By use of our program, teachers are not only held accountable for the students’ learning, but have documentation of the efforts, as well.

2. Reinforcing Effort/Providing Recognition, Learning feedback that is detailed and specific (Hattie & Temperly 2007), Providing clear and effective learning feedback.

Students know immediately how well they performed on the assignment and are given further lessons to work if they do not meet proficiency levels.

Students have access to their learning results and accomplishments. The results can also be used by the teacher for small group, individual instruction, or for documentation for remediation/referral to special programs.

3. Questioning techniques- Question-Answer Relationship (QAR) (Raphael 1982), Promoting student metacognition, Higher-level questioning (Redfield & Rousseau 1981), KWL Chart (Ogle 1986)

Student questions are given that support higher-level questioning, promote metacognition, and relate to prior knowledge.  The relationships can be seen in the way questions are designed around the text or content given.

Summarizing & Note Taking- Students are encouraged to take notes on a separate page or within the program when writing essay responses. In most US states students are required to write as a part of their state assessment. The Lumos Learning online program has practice for writing research-based essays. Students read 2-3 selections based on the same topics but with different opinions. They are posed with several questions relating to each selection and posed with questions comparing or contrasting the passages. Then a writing prompt is given whereby the students must address a point of view and give evidence to support their stance.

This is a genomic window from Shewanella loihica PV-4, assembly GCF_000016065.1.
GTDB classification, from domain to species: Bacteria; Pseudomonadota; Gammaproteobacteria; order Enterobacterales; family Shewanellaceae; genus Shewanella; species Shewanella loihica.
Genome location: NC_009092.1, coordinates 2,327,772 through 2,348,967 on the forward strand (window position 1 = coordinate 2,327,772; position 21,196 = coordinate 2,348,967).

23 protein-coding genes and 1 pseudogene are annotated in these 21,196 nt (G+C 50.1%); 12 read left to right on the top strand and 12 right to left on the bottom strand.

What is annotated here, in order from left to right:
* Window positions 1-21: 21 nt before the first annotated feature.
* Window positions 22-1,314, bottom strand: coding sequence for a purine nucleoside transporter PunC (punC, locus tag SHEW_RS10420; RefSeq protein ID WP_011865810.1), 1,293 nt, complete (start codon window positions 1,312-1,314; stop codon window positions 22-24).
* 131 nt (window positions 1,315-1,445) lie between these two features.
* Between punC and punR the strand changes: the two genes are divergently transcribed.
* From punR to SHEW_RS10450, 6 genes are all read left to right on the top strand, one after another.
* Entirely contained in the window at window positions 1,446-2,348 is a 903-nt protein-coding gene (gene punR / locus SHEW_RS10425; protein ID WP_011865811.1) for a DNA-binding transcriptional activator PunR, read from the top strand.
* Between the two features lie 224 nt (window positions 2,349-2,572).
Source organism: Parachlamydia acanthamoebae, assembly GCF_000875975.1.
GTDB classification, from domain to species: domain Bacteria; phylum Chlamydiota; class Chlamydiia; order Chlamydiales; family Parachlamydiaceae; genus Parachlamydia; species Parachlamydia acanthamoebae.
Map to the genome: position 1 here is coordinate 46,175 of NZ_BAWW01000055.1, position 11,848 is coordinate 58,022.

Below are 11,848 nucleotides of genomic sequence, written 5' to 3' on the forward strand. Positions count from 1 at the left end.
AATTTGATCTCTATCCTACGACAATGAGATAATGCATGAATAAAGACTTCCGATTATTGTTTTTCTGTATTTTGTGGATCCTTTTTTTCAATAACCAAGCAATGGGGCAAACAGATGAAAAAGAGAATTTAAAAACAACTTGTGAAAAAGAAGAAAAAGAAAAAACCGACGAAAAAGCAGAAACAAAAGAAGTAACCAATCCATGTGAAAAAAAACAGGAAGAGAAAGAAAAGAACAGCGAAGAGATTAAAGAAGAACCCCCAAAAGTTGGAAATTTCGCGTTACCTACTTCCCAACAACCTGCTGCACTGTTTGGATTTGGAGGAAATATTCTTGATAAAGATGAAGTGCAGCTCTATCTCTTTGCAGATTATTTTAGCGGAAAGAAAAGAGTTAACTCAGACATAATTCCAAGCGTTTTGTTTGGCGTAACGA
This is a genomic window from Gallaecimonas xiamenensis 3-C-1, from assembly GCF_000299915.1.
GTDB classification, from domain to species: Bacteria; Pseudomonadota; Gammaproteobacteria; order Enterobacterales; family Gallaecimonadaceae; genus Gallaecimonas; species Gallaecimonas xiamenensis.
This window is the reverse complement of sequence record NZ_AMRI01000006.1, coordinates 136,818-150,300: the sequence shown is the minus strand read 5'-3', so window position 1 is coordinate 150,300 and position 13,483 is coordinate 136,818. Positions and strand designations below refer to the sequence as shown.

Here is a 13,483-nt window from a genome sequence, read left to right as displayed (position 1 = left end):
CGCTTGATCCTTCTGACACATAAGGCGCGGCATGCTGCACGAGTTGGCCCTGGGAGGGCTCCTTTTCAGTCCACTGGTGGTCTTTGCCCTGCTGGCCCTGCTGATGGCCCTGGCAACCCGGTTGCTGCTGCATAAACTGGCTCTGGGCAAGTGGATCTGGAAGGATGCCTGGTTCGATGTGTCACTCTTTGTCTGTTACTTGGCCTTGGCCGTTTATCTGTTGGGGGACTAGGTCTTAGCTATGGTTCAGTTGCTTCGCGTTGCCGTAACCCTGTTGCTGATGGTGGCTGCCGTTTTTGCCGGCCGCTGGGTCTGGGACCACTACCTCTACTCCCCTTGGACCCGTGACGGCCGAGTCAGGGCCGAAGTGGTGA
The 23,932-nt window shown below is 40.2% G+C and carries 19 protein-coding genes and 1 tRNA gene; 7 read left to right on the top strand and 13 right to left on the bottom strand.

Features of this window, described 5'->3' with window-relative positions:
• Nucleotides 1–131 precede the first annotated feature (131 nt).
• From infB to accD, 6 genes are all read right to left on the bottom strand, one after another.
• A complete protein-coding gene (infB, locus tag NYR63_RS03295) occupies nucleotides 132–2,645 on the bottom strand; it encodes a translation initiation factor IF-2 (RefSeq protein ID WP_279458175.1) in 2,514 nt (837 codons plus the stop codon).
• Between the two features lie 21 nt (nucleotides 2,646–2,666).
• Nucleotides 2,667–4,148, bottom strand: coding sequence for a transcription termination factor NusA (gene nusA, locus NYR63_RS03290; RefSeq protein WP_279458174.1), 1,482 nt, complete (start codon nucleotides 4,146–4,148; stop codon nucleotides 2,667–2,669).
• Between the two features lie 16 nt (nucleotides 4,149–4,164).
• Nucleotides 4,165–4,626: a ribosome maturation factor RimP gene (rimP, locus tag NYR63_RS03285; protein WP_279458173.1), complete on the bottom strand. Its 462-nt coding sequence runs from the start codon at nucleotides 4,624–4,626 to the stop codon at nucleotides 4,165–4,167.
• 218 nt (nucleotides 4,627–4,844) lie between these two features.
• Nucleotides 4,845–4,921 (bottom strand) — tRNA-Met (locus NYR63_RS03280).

Identifying Similarities and Differences-Questions are posed to students to note similarities and differences in content.

Technology enhanced questions are given for practice in order that students master those types of questions on the state assessment.

4. Generating & Testing Hypotheses (Marzano, Pickering, & Pollock, 2001)

The program allows students the opportunities to determine questioning strategies, developing and testing hypothesis through research and comparisons of ideas.

5. Positive outcomes of assigning homework. Older students show improvements in student motivation and work habits, which affect achievement (Cosden, Morrison, Albanese, and Macias 2001; James-Burdumy et al. 2005).

Teachers can assign lessons to be completed as homework.  The program works anywhere there is an internet connection and can be used on multiple technology devices.

6. Scaffolding Instruction-Alibali (2006) suggests that as students’ progress through a task, faculty can use a variety of scaffolds to accommodate students’ different levels of knowledge.

Teachers use the content to teach and build on the students’ prior knowledge and future standards.  Assignments can be made for the entire class, small group and individual students. After teaching and modeling activities found in EdSearch, students then attempt the assignment based on teacher direction.

7. Provide opportunities for student practice (NCTM)-

Assessments and lessons provide multiple opportunities for student mastery.  Remedial and deep remedial lessons that are automatically assigned provide additional practice and tutorials through videos and teacher developed resource kits.

8. Individualized Instruction (Jim Martin, Laura Huber Marshall, Laurie Maxson, & Patty Jerman)-

By working independently, research shows that students are more apt to strive for higher achievement. In the Lumos program, students work independently on assignments deemed necessary by the teacher. Each student can see their own progress and achievements.

9. Inquiry-Based Learning-(Alberta Education, 2010) This research notes that students in today’s world learn best when questions are posed to them.

In this manner, Lumos students are posed with inquiry- based questions when doing research writing/ math assignments. They make comparisons and use context to determine quality responses on their own.

11. Developing high expectations for each student-(Rosenthal 1964).  

The teacher has the capability of determining levels of proficiencies for each student, for small groups, or for the entire class. Our programs are developed to aim for the highest assessment standards.


Bonnie McRae